One, that there are a lot of bad beekeepers. Perhaps they don't manage, or mismanage, their colonies well by providing health treatments, poor location of their hives, not enough supplemental feeding, not monitoring the strength of hive numbers (perhaps having been depleted by swarming), neglect, or some other factor.


Two, that those things that are effecting the bees are so powerful that accepting winter losses is the new paradigm. I know that several older books that I've seen mention dwindling, but certainly not to the degree that it is talked about and mentioned today. How did beekeeping survive to this day?


Three, that the 'way' in which we keep bees has drifted so far from good management practiced by the early pioneers of beekeeping, even going so far back as the earliest records (medieval or earlier). Did early beekeepers have 'acceptable losses' as well? Perhaps using smaller hives, more natural treatments, natural attrition, allowing swarming, etc.


Four, some combination of the above. i certainly hope that I've explained my questions well enough. As a new beekeeper, I certainly want to establish good beekeeping habits by being informed, practicing solid management, and being proactive rather than reactive. That being said, I hope you can shed some light on my question/thoughts.

By the way, I checked my two hives of Italians the other day and they were alive and well.

Thank you.

And, here is his response...

Hello Darcy,

Your thoughts are very well reasoned and bear on much of what is happening in beekeeping. In general, the second point you list is probably the most important in winter losses.

Most of us are struggling with pathogens and parasites that are relatively new to the US. The center stage is occupied by the varroa mite. It is bad enough by itself, but it also seems to make pathogens like Nosema disease worse. The newly discovered Nosema ceranae has become quite widely distributed across the US. We have much to learn about it. I have heard some very alarming reports, mostly from large-scale commercial beekeepers, about enormous colony losses which are probably caused by Nosema ceranae and perhaps other factors. Most difficult are the viruses, which can be detected only by sophisticated techniques. They can be controlled mainly by keeping varroa mite levels low. There are 19 known honey bee viruses, and probably more that are to be discovered.

Your first and third points are significant. Some beekeepers are not managing their bees well. But there have always been bad beekeepers. In much of the country winter losses have become worse, and poor beekeeping cannot really explain this. The third point should be focused on commercial beekeeping activities and perhaps new pesticides that affect the behavior of the bees. The practice of hauling hives thousands of miles for crop pollination has almost certainly caused greater varroa and pathogen problems, both directly and indirectly.

However, many hobby beekeepers are like you: Taking good care of their bees and certainly not driving them across the country. My hunch is that many small scale beekeepers have some level of pathogen in their hives. All of us have varroa mites at some level. Possibly some hives are near pesticide-treated crops. If there is little large-scale farming within a 2 or 3 mile radius around your hives, you can probably rule this out. Tracheal mites and small hive beetles are a problem only for a minority of Kentucky beekeepers.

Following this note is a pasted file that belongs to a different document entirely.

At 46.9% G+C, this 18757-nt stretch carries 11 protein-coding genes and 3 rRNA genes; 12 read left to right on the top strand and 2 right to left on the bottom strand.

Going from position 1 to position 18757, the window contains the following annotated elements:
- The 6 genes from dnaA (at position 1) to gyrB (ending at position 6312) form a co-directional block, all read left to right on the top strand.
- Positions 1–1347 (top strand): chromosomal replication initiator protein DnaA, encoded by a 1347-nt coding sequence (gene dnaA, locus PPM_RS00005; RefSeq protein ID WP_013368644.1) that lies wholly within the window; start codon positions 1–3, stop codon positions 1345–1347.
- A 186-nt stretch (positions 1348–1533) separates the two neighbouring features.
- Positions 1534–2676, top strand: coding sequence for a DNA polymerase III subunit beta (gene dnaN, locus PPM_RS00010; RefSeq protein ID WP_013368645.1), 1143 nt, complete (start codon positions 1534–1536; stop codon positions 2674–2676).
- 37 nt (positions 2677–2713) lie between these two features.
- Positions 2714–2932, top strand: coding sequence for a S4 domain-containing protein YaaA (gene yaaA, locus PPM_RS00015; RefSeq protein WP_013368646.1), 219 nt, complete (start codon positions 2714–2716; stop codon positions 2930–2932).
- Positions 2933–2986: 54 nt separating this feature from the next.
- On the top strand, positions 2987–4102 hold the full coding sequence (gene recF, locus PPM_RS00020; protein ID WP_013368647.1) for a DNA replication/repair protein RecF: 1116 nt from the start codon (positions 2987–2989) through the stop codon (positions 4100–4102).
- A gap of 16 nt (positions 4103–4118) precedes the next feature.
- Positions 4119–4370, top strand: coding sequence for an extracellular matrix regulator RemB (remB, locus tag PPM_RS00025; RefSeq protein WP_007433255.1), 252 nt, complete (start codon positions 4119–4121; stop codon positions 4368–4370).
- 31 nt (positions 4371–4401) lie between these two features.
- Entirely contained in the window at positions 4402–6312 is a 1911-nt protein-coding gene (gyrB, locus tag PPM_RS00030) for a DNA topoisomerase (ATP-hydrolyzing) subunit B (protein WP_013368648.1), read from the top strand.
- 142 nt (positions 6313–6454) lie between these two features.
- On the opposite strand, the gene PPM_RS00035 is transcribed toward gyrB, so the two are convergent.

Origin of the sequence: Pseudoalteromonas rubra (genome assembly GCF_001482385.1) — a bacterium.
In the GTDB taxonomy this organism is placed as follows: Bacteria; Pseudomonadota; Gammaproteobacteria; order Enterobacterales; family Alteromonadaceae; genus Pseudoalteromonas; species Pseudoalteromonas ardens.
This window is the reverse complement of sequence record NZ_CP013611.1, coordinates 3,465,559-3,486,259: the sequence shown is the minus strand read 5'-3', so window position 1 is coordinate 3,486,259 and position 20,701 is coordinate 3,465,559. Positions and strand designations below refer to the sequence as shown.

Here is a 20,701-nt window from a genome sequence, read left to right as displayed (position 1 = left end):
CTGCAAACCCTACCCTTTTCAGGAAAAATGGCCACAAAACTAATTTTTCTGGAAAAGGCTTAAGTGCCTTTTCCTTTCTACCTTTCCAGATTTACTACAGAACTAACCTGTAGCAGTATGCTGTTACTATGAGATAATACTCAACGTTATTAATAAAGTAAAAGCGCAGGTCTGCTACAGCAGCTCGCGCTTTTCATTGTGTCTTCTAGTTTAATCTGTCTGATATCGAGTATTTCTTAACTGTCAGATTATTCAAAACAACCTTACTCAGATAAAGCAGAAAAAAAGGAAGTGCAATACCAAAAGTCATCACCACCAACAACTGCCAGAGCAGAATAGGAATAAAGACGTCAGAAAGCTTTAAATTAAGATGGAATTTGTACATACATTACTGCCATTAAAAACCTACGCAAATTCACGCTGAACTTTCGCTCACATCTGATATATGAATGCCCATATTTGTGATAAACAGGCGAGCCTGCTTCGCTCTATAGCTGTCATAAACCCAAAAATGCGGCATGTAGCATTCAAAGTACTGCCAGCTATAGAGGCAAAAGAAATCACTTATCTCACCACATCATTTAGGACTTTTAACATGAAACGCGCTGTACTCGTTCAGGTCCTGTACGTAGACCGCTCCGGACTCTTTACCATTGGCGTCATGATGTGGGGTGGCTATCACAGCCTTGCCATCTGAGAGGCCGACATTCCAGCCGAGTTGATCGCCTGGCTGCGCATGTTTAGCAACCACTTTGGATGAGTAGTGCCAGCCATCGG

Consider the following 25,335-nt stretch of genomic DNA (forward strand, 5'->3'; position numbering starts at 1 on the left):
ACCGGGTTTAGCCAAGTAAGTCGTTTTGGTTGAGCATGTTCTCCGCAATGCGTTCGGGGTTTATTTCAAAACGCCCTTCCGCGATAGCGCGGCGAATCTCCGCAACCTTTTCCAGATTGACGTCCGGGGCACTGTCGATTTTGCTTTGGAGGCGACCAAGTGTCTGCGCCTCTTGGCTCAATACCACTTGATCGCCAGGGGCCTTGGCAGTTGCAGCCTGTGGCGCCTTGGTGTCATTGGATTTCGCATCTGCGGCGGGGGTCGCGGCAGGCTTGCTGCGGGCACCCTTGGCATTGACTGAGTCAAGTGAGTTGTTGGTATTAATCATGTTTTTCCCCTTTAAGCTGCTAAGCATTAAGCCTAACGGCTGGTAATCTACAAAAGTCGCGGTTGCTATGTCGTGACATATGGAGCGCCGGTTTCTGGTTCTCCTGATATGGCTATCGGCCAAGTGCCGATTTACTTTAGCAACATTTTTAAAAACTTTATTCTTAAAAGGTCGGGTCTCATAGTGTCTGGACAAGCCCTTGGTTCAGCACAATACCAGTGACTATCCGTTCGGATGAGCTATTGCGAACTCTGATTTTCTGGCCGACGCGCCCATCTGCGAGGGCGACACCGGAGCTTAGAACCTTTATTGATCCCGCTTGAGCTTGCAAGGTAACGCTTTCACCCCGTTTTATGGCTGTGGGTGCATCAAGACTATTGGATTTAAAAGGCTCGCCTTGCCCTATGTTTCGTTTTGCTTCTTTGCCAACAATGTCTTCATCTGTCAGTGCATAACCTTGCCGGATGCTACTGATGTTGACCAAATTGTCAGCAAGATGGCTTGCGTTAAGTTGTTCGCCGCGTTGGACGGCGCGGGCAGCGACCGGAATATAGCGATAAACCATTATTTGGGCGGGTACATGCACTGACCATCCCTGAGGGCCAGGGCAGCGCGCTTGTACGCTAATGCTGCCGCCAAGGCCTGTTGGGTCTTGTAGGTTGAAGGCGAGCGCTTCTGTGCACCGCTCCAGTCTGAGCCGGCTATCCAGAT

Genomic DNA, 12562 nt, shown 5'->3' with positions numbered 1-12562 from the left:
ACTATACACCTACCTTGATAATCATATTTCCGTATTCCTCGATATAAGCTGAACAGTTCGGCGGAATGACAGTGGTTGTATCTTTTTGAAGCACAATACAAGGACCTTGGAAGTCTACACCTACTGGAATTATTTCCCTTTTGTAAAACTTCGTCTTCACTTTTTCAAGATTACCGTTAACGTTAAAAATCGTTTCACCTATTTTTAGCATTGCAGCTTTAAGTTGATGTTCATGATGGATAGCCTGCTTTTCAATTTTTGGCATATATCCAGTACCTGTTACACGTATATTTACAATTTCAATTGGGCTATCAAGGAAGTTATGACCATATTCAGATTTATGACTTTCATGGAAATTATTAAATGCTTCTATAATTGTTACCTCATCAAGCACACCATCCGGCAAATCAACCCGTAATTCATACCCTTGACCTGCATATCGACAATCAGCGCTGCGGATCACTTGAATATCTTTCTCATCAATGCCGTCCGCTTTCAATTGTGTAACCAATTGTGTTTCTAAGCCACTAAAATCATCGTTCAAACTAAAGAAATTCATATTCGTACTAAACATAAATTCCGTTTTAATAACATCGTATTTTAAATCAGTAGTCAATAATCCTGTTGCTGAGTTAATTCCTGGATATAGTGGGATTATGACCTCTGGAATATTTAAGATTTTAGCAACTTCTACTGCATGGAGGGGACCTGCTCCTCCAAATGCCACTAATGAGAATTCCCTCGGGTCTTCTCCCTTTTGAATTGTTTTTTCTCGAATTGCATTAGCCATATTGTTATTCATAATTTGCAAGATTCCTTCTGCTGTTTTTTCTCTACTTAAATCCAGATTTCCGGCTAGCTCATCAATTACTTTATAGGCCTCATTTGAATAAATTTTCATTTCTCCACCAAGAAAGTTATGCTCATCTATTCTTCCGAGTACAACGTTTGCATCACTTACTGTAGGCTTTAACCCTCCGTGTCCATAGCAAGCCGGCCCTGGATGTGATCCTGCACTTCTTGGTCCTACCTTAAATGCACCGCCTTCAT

I have wanted for years to get a better understanding of winter losses. As you say, it's disturbing to see many beekeepers accept these losses. Often this happens with colonies that seemed to be healthy the previous fall.

A big part of the problem is in observing and understanding winter losses. We can't check our hives during winter. In our first spring inspection we might find a sad little cluster of dead bees or, more commonly, no bees at all. We can't do an autopsy without a corpse.

So my approach has been to find a way to monitor bee colony health during winter without disturbing the bees. Last Friday I met with a group of techno-whiz folks at UnivKy. They are designing a system which will allow me to monitor temperatures at many spots within the hive. When the bee cluster temperatures start to drop in a particular hive I will know they are in trouble. Then I can open the hive and collect the bees for examination before they disappear. Understanding the problem is the first step toward controlling it.

For beekeepers who have been over-wintering successfully I suggest: 1) Stay with your current management practices. 2) Keep varroa mites at low levels with screened bottom boards, varroa-resistant bees and "soft" chemicals like Apiguard, Apilife, Mite-away. 3) Avoid buying bees, as that could be a source of new pathogens. If you want to increase your number of hives, split what hives you have (typically in May or early June).

I hope this helps.

Tom Webster

Thursday, April 23, 2009

Episode 007 - Top Bar Hive Beekeeping, Interview With David Beard

In this episode I interview David Beard who is a Top Bar Hive Beekeeper. David's beekeeping is a great alternative to the traditional ten frame Langstroth hive.

For more information on Top Bar Hive Beekeeping, here is David's blog: http://tbhbeek.blogspot.com/

To subscribe via iTunes: Subscribe in iTunes

Sunday, April 19, 2009

Guest Columnist

I wrote the following for the Boone County Recorder, printed Thursday, April 16, 2009.

Thank A Beekeeper

As the trees, shrubs, and flowers in our area awake from their winter slumber, take note of the emergence of another, less appreciated, but no less important, visitor to our gardens, the honeybee. Honeybees are emerging from a long, cold winter and are hungry for nectar and pollen. By now, you have no doubt heard of the plight of the honeybee in the United States and worldwide; disappearing bees, dying hives, and a laundry list of pest and diseases that threaten to wipe out honeybees everywhere. As scientists struggle to come up solutions, let alone reasons for the decline, one may ask, what can I do?

You can encourage honeybees to visit your garden by planting a small area for wildflowers and other plants that honeybees like to visit. Limit the use of pesticide applications, and by all means, if you see a swarm of honeybees this spring, call a local beekeeper, they will usually remove the honeybees for free! Finally, take the time to educate yourself, your children, and your neighbors on the benefits of having honeybees around, and, if you are interested, become a beekeeper yourself.